By Hillsdale College Online Courses August 19, 2015
Larry P. Arnn agrees with Percy Bysshe Shelley that poets and storytellers have the power to sway public opinion with their winning portrayal of the truth in the details they choose to include in their work.
The following is a clip from Q&A 1 of Hillsdale’s Online Course, “Great Books 102,” featuring Larry P. Arnn, president of Hillsdale College, and John J. Miller, director of the Dow Journalism Program.
John J. Miller:
Shelley said something else, though, and he's most famous for saying this other thing, I think, his best-known statement… He said, “Poets are the unacknowledged legislators of the world.” What does that mean, and do you agree with it?
Larry P. Arnn:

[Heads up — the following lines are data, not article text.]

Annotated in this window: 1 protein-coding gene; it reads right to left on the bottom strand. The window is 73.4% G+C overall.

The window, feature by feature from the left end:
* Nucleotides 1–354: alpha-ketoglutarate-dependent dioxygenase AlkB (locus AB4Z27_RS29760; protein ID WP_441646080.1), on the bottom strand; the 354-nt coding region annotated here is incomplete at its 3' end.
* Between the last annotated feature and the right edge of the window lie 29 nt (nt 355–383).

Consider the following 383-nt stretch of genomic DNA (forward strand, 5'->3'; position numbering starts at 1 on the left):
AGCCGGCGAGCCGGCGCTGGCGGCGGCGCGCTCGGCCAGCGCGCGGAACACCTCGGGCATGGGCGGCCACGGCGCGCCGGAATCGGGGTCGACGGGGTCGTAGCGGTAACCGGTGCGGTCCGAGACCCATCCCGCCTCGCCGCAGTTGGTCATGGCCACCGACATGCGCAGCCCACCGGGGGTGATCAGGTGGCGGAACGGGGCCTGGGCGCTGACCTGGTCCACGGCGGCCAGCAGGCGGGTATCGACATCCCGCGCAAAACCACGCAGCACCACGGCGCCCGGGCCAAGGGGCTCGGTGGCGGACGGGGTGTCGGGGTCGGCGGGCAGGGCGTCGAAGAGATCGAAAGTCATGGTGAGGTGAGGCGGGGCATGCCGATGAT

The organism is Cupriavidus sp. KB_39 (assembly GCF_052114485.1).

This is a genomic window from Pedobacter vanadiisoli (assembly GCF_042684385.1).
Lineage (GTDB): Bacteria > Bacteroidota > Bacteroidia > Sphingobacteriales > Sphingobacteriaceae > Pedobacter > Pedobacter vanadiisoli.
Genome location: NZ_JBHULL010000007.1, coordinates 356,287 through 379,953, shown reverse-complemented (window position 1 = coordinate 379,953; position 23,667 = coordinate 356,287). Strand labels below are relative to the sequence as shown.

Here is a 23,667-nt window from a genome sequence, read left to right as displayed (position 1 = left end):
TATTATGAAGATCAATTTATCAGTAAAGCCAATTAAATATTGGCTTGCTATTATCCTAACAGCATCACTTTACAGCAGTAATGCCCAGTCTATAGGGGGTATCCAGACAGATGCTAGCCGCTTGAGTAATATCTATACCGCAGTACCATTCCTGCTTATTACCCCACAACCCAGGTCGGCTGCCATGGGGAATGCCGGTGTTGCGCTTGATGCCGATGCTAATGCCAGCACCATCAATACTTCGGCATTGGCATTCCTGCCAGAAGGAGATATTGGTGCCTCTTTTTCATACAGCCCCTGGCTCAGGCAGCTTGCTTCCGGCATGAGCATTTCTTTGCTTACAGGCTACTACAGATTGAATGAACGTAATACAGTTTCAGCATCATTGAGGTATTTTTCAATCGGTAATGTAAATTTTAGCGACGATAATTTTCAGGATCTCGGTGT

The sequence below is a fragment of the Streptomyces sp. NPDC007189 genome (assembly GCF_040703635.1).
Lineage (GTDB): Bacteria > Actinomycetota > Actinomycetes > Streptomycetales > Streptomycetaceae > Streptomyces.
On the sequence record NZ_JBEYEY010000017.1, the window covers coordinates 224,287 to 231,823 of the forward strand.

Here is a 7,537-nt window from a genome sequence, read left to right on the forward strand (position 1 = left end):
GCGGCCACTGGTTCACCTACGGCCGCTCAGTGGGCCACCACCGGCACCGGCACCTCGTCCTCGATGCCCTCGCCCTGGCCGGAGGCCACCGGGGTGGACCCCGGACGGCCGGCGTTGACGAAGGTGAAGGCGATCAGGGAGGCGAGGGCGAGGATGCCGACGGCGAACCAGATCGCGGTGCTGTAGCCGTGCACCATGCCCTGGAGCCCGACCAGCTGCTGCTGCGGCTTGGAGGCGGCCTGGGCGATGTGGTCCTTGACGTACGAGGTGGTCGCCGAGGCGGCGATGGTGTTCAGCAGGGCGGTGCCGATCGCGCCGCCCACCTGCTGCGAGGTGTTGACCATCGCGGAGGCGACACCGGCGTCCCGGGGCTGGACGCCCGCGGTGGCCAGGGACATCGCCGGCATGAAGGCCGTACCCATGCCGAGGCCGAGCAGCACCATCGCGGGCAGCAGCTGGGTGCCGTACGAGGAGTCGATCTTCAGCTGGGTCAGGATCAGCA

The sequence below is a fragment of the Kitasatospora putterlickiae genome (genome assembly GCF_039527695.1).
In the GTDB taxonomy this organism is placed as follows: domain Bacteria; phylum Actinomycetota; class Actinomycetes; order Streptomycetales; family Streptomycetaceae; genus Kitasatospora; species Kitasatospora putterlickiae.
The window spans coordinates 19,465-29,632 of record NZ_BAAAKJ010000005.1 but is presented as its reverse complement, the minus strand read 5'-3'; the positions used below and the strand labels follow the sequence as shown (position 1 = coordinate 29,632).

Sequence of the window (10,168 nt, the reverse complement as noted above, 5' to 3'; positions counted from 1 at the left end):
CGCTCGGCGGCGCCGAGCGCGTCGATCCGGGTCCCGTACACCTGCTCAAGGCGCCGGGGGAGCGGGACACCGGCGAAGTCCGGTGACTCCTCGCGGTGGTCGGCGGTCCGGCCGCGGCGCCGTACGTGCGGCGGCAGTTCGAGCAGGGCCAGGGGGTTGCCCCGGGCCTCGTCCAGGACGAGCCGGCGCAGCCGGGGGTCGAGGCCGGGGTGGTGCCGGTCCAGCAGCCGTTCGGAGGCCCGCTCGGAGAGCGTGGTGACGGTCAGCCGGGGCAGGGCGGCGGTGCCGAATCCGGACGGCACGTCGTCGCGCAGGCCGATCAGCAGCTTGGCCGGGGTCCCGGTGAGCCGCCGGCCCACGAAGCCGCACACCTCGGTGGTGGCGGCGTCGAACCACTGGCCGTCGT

Sure. Well, if you mean by poets, all contrivers of stories, stories are powerful with us because they're representations of the way things are, and poets, when they're capable, can contrive the story so that [it’s] more powerful than anything you might see with your own eyes. The greatest poets have better eyes than we do. And so… you know… in ordinary, day-to-day politics, it's always better to have a story. It's always better to cite a case and say, ‘this is a terrible thing, and we have to have this law to fix this terrible thing.’ Well, that's [be]cause there's a story in there, and it does exemplify something. And, of course, the right and wrongs of any situation and the meaning of any situation is partly in the details of the situation, and poets can give those details.